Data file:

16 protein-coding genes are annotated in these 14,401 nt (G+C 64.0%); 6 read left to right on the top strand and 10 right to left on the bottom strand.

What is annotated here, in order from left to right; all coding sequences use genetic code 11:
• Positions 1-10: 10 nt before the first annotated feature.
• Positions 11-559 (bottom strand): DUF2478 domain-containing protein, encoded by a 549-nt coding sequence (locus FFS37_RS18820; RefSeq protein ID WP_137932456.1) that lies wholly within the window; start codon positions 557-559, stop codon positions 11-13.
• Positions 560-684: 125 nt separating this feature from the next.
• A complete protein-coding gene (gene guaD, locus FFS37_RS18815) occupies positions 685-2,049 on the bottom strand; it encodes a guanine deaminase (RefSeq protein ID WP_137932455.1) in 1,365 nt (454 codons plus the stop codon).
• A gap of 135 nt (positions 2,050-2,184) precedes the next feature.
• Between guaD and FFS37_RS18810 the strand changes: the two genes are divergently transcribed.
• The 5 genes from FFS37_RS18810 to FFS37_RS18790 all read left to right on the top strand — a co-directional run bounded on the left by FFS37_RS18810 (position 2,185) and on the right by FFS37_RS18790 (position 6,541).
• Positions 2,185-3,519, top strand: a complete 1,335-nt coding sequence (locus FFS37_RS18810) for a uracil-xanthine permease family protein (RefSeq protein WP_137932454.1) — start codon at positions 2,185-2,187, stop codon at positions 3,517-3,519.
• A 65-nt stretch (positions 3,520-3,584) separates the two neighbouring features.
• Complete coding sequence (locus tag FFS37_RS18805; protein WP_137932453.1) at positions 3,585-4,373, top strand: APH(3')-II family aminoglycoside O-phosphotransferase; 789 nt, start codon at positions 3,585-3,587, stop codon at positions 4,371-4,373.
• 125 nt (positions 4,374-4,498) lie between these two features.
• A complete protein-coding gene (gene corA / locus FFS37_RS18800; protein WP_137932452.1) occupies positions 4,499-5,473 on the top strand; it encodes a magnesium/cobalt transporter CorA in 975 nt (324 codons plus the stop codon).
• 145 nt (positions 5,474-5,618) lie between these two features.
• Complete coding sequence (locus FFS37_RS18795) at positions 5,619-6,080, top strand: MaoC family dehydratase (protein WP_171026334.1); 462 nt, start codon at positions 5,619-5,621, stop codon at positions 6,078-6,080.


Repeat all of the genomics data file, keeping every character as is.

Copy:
16 protein-coding genes are annotated in these 14,401 nt (G+C 64.0%); 6 read left to right on the top strand and 10 right to left on the bottom strand.

What is annotated here, in order from left to right; all coding sequences use genetic code 11:
• Positions 1-10: 10 nt before the first annotated feature.
• Positions 11-559 (bottom strand): DUF2478 domain-containing protein, encoded by a 549-nt coding sequence (locus FFS37_RS18820; RefSeq protein ID WP_137932456.1) that lies wholly within the window; start codon positions 557-559, stop codon positions 11-13.
• Positions 560-684: 125 nt separating this feature from the next.
• A complete protein-coding gene (gene guaD, locus FFS37_RS18815) occupies positions 685-2,049 on the bottom strand; it encodes a guanine deaminase (RefSeq protein ID WP_137932455.1) in 1,365 nt (454 codons plus the stop codon).
• A gap of 135 nt (positions 2,050-2,184) precedes the next feature.
• Between guaD and FFS37_RS18810 the strand changes: the two genes are divergently transcribed.
• The 5 genes from FFS37_RS18810 to FFS37_RS18790 all read left to right on the top strand — a co-directional run bounded on the left by FFS37_RS18810 (position 2,185) and on the right by FFS37_RS18790 (position 6,541).
• Positions 2,185-3,519, top strand: a complete 1,335-nt coding sequence (locus FFS37_RS18810) for a uracil-xanthine permease family protein (RefSeq protein WP_137932454.1) — start codon at positions 2,185-2,187, stop codon at positions 3,517-3,519.
• A 65-nt stretch (positions 3,520-3,584) separates the two neighbouring features.
• Complete coding sequence (locus tag FFS37_RS18805; protein WP_137932453.1) at positions 3,585-4,373, top strand: APH(3')-II family aminoglycoside O-phosphotransferase; 789 nt, start codon at positions 3,585-3,587, stop codon at positions 4,371-4,373.
• 125 nt (positions 4,374-4,498) lie between these two features.
• A complete protein-coding gene (gene corA / locus FFS37_RS18800; protein WP_137932452.1) occupies positions 4,499-5,473 on the top strand; it encodes a magnesium/cobalt transporter CorA in 975 nt (324 codons plus the stop codon).
• 145 nt (positions 5,474-5,618) lie between these two features.
• Complete coding sequence (locus FFS37_RS18795) at positions 5,619-6,080, top strand: MaoC family dehydratase (protein WP_171026334.1); 462 nt, start codon at positions 5,619-5,621, stop codon at positions 6,078-6,080.